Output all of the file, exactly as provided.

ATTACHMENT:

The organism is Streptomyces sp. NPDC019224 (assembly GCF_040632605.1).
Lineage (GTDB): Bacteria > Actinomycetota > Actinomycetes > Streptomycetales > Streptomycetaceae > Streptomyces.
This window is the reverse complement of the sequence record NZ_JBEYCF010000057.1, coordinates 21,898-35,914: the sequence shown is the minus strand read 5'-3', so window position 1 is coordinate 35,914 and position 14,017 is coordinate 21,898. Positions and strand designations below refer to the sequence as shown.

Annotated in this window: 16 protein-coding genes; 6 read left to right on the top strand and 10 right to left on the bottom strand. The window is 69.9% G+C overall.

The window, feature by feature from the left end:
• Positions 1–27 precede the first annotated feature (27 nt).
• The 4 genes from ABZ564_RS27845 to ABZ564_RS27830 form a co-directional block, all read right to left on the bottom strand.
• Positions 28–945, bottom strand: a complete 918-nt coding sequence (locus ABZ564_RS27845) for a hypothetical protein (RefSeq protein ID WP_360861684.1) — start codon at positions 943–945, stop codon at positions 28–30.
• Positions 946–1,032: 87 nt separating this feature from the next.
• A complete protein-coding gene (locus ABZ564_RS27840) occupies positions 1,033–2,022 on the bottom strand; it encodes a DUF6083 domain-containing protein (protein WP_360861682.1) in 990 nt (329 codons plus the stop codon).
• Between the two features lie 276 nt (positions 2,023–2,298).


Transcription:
The organism is Streptomyces sp. NPDC019224 (assembly GCF_040632605.1).
Lineage (GTDB): Bacteria > Actinomycetota > Actinomycetes > Streptomycetales > Streptomycetaceae > Streptomyces.
This window is the reverse complement of the sequence record NZ_JBEYCF010000057.1, coordinates 21,898-35,914: the sequence shown is the minus strand read 5'-3', so window position 1 is coordinate 35,914 and position 14,017 is coordinate 21,898. Positions and strand designations below refer to the sequence as shown.

Annotated in this window: 16 protein-coding genes; 6 read left to right on the top strand and 10 right to left on the bottom strand. The window is 69.9% G+C overall.

The window, feature by feature from the left end:
• Positions 1–27 precede the first annotated feature (27 nt).
• The 4 genes from ABZ564_RS27845 to ABZ564_RS27830 form a co-directional block, all read right to left on the bottom strand.
• Positions 28–945, bottom strand: a complete 918-nt coding sequence (locus ABZ564_RS27845) for a hypothetical protein (RefSeq protein ID WP_360861684.1) — start codon at positions 943–945, stop codon at positions 28–30.
• Positions 946–1,032: 87 nt separating this feature from the next.
• A complete protein-coding gene (locus ABZ564_RS27840) occupies positions 1,033–2,022 on the bottom strand; it encodes a DUF6083 domain-containing protein (protein WP_360861682.1) in 990 nt (329 codons plus the stop codon).
• Between the two features lie 276 nt (positions 2,023–2,298).